Monday, April 14, 2008

09-25-2008 :: Enlightenment - Melbourne

Melbourne Call for Papers

Dear list members

Please note that the deadline for receiving abstracts for the following workshop has been extended till 31 March 2008.

Associate Professor Samer Akkach
Founding Director, Centre for Asian and Middle Eastern Architecture (CAMEA)
The University of Adelaide, SA 5005, AUSTRALIA

Islam and Enlightenment

A two-day workshop organised jointly by the Centre for Asian and Middle Eastern Architecture (CAMEA), The University of Adelaide, and the School of Historical Studies, The University of Melbourne.

University of Melbourne, 25-26 September 2008

Traditional scholarship mapped the Enlightenment as a uniquely European experience, but recent scholarship has revealed the eighteenth century as a period of axial change across the world. The relativisation of cultural systems, the unseating of religious certainty, the development of civic publics, and the rapid advance of technological innovation marked the leading European societies of this period. But these developments unfolded within, and were in many ways dependent upon a context of global trade and exchange. Expanding interest in non-European ideas, religions and techniques, the increase in mobility, and ultimately the colonization of societies outside Europe, brought ever greater contact. Nowhere was this more evident than in relation to the Muslim world which overlapped with Europe at its borders and in many areas into which Europeans were moving. The great empires of Islam dominated much of the world at the beginning of the century, and Europeans often built upon long-established Muslim trading networks.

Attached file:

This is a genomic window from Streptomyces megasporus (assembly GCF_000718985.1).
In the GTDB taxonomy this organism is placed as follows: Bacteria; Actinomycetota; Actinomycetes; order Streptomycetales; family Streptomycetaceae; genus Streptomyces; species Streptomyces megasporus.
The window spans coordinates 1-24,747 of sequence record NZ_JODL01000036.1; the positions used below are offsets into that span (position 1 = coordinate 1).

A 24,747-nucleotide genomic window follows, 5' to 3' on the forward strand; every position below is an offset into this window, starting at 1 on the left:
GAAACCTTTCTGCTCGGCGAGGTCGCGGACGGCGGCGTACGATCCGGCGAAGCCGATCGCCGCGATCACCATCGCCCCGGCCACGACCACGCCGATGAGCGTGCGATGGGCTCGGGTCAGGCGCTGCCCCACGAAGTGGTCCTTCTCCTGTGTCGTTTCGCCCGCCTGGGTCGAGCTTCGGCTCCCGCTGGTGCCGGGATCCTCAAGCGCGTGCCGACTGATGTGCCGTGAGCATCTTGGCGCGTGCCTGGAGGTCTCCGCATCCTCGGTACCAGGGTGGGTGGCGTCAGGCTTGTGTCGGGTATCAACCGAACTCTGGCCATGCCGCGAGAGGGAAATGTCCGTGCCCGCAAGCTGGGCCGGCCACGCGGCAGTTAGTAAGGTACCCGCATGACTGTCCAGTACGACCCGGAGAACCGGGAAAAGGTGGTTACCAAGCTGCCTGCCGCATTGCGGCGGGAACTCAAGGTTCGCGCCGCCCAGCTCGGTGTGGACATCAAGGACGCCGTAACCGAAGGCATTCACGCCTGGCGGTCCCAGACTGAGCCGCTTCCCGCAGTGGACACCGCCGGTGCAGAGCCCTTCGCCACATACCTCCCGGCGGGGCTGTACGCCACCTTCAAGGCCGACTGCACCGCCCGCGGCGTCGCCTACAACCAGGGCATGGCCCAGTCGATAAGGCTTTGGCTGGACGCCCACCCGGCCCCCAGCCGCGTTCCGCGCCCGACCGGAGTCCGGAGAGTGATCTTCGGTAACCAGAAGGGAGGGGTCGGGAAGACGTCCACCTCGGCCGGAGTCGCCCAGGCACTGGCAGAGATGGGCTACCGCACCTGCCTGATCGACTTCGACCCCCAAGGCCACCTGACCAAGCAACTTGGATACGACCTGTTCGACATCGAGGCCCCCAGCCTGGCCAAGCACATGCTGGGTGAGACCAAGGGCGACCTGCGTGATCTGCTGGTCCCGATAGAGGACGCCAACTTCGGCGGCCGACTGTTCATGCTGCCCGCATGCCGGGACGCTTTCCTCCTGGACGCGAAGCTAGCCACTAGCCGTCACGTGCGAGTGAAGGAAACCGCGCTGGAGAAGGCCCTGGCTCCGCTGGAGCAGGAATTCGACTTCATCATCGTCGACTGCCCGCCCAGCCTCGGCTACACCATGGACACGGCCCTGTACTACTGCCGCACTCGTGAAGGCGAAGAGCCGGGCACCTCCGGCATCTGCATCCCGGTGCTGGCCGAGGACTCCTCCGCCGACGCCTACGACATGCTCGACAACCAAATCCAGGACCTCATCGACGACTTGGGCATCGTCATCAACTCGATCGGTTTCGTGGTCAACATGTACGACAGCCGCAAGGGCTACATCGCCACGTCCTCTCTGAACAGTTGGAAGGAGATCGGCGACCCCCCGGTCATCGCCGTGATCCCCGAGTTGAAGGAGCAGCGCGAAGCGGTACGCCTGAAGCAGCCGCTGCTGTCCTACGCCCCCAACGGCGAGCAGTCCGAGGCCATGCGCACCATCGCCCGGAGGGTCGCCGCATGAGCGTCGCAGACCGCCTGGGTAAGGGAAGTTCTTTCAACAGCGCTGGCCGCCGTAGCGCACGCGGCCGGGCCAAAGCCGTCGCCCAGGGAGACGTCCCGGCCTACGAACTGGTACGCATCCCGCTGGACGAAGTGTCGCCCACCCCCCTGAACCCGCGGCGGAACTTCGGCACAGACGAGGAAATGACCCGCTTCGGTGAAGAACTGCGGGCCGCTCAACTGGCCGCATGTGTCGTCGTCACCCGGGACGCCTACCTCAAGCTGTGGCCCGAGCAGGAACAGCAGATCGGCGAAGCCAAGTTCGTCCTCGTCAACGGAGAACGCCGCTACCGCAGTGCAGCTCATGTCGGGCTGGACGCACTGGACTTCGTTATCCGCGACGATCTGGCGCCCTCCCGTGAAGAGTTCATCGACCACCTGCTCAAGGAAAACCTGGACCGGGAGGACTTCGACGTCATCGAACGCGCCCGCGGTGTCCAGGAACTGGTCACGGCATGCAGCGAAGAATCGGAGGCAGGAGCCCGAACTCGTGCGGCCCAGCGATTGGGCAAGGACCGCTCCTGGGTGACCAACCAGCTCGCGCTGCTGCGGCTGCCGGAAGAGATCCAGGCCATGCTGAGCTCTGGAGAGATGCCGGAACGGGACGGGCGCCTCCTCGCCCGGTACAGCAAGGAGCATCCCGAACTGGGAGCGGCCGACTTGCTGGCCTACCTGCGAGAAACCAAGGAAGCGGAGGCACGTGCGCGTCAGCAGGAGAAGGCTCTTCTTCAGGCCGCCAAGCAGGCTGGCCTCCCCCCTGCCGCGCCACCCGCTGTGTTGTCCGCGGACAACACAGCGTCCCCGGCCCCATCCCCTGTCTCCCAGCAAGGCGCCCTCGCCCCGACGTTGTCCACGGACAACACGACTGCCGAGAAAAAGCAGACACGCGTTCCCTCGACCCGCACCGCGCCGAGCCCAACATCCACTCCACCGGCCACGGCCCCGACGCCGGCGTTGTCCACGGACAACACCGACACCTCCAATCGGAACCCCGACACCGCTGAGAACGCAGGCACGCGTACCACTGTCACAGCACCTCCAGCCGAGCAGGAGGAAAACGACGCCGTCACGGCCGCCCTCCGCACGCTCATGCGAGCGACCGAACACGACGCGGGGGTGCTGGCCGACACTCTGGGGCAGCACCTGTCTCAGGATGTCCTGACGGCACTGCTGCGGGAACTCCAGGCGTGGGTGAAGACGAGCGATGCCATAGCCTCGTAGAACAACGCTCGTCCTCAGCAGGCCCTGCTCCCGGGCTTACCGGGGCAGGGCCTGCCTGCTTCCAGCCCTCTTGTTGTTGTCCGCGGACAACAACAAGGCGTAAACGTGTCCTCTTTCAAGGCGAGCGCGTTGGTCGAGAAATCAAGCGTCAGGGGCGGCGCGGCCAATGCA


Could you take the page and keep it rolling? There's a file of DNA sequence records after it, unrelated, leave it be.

What was the nature of the exchange between these two worlds in transformation? What did the Enlightenment mean to Muslims of the period, and what did Islam mean to the Enlightenment? This workshop will map out directions for developing this rich area of study. Possible topics might include (but are not limited to):

- Muslim travellers in Europe and European travellers in the Muslim world
- The role of intermediary groups and minorities
- Cultural, intellectual and technical borrowings
- Global trade and consumption
- Exchange in mixed and border societies
- Print culture and the public sphere
- The coffee house and secular urban culture
- Leisure gardens and the culture of urban recreation
- Postal systems and the culture of correspondence
- Gender issues in transforming urbanity
- Philosophical challenges and continuities
- Religious challenges and continuities
- Shared and parallel modernities

For further information or to submit your 250 word proposal and one-page CV, please contact:

Samer Akkach:
Ian Coller:


31 March 2008 Short abstract: 250-word abstract together with one-page CV
16 May 2008 Extended abstract (900-1000 word summary)
25 Sep. 2008 Full papers to be collected and reviewed for post-workshop publication


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